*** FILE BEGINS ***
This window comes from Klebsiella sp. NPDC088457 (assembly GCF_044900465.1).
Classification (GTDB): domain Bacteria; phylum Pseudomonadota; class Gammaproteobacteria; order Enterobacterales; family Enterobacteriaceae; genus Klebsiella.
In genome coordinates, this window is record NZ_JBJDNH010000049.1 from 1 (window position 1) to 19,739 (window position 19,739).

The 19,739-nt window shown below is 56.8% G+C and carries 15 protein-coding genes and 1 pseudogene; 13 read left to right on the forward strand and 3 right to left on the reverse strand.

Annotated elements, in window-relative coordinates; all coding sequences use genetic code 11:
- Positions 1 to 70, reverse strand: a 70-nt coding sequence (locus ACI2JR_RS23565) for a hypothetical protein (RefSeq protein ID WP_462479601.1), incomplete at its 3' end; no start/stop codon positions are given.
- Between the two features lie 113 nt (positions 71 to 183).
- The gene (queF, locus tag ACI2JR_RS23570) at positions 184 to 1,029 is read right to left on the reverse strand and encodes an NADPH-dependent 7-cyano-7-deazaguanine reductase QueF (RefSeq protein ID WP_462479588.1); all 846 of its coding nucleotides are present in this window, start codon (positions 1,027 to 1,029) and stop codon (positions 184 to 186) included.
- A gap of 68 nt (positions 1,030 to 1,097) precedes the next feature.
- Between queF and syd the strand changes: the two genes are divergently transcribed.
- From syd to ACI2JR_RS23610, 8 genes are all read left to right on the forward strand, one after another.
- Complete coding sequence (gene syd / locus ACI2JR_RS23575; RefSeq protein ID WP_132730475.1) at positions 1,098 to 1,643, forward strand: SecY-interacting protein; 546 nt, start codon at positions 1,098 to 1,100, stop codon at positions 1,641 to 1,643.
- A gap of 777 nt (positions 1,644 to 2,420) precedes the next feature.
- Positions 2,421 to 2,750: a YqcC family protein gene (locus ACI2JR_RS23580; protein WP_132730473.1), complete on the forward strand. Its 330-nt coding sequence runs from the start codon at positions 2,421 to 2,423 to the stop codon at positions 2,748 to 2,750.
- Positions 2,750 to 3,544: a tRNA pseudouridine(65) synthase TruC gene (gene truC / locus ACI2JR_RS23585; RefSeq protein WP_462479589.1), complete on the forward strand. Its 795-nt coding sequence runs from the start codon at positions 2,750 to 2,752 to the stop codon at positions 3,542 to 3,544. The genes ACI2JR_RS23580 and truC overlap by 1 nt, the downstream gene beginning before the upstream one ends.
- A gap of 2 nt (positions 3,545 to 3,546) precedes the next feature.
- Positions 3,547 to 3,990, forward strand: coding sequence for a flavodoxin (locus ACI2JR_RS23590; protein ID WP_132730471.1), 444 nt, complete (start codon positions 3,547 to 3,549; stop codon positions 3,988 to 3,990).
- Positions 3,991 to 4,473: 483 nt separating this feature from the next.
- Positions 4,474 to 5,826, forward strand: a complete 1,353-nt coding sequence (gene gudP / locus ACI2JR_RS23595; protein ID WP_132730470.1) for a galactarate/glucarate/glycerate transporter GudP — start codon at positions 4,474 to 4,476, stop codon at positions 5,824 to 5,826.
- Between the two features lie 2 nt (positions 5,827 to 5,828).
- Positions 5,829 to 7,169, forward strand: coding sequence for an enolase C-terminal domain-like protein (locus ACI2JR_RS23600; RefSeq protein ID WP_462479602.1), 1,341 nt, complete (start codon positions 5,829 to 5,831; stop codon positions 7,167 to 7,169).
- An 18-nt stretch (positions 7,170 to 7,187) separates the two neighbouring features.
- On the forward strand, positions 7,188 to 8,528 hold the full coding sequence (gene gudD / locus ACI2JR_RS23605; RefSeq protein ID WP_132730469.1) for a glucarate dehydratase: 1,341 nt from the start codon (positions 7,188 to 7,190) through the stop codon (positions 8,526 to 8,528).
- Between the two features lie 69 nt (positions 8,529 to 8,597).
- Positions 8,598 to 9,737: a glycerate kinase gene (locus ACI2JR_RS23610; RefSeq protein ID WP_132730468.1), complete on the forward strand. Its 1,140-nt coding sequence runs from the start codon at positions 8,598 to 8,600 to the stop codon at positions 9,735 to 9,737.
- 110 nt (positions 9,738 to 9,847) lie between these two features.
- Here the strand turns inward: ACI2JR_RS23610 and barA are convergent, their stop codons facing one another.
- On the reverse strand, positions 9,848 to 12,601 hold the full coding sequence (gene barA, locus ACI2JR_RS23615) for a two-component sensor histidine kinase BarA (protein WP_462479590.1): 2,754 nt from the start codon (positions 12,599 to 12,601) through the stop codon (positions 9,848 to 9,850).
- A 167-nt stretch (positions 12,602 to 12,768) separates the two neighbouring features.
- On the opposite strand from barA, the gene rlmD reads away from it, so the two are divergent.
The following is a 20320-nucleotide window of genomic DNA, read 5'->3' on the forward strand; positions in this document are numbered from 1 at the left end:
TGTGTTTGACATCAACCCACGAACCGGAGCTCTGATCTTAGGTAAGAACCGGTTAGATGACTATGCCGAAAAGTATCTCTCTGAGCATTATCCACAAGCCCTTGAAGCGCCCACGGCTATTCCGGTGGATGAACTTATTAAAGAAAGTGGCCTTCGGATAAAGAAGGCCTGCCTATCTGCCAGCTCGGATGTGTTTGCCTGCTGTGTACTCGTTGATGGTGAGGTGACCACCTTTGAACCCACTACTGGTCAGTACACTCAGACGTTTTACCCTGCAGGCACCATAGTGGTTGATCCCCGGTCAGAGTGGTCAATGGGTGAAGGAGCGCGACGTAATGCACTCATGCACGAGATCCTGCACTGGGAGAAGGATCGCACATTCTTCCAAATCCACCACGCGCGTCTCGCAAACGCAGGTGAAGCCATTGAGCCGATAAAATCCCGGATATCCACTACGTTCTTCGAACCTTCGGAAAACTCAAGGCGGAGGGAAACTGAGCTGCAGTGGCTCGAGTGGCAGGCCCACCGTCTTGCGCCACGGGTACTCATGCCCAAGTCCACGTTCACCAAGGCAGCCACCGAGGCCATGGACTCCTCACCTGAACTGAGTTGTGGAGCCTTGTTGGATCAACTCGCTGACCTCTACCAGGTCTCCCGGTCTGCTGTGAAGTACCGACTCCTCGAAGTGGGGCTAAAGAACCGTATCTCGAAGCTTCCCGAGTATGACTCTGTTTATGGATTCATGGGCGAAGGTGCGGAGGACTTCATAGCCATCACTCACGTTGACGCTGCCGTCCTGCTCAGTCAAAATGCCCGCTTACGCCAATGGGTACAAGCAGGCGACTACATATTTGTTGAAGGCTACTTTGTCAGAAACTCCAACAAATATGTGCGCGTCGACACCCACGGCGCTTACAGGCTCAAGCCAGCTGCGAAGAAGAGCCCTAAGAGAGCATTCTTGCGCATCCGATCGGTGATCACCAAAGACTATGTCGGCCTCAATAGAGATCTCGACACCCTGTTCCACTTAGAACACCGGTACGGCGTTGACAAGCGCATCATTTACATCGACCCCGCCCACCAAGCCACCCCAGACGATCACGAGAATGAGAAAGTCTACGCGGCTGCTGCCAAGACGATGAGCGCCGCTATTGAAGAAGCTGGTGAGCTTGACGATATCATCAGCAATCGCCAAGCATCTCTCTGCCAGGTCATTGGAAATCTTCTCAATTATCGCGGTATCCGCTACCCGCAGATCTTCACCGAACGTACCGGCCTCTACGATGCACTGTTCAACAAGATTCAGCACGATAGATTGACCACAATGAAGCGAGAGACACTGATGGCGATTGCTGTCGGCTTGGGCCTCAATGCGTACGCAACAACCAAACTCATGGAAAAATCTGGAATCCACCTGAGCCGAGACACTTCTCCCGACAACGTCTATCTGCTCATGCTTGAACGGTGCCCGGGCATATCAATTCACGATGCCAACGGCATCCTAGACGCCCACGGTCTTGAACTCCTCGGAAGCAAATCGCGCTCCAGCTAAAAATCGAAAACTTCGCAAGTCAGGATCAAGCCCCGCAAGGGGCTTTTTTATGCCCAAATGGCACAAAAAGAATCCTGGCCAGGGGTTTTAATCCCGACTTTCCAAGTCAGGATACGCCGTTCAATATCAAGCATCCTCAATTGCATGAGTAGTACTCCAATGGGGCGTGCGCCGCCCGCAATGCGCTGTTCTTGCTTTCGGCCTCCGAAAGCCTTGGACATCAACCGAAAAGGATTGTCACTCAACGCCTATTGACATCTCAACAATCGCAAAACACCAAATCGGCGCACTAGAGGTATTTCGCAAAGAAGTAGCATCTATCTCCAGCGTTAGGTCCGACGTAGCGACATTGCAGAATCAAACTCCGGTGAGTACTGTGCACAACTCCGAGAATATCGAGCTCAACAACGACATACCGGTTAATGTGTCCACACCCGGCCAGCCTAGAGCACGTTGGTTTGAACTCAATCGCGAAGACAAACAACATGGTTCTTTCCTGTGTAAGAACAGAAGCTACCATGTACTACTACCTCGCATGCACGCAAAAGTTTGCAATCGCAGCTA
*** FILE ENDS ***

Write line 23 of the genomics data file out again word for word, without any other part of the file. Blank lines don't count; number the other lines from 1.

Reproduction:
- On the forward strand, positions 7,188 to 8,528 hold the full coding sequence (gene gudD / locus ACI2JR_RS23605; RefSeq protein ID WP_132730469.1) for a glucarate dehydratase: 1,341 nt from the start codon (positions 7,188 to 7,190) through the stop codon (positions 8,526 to 8,528).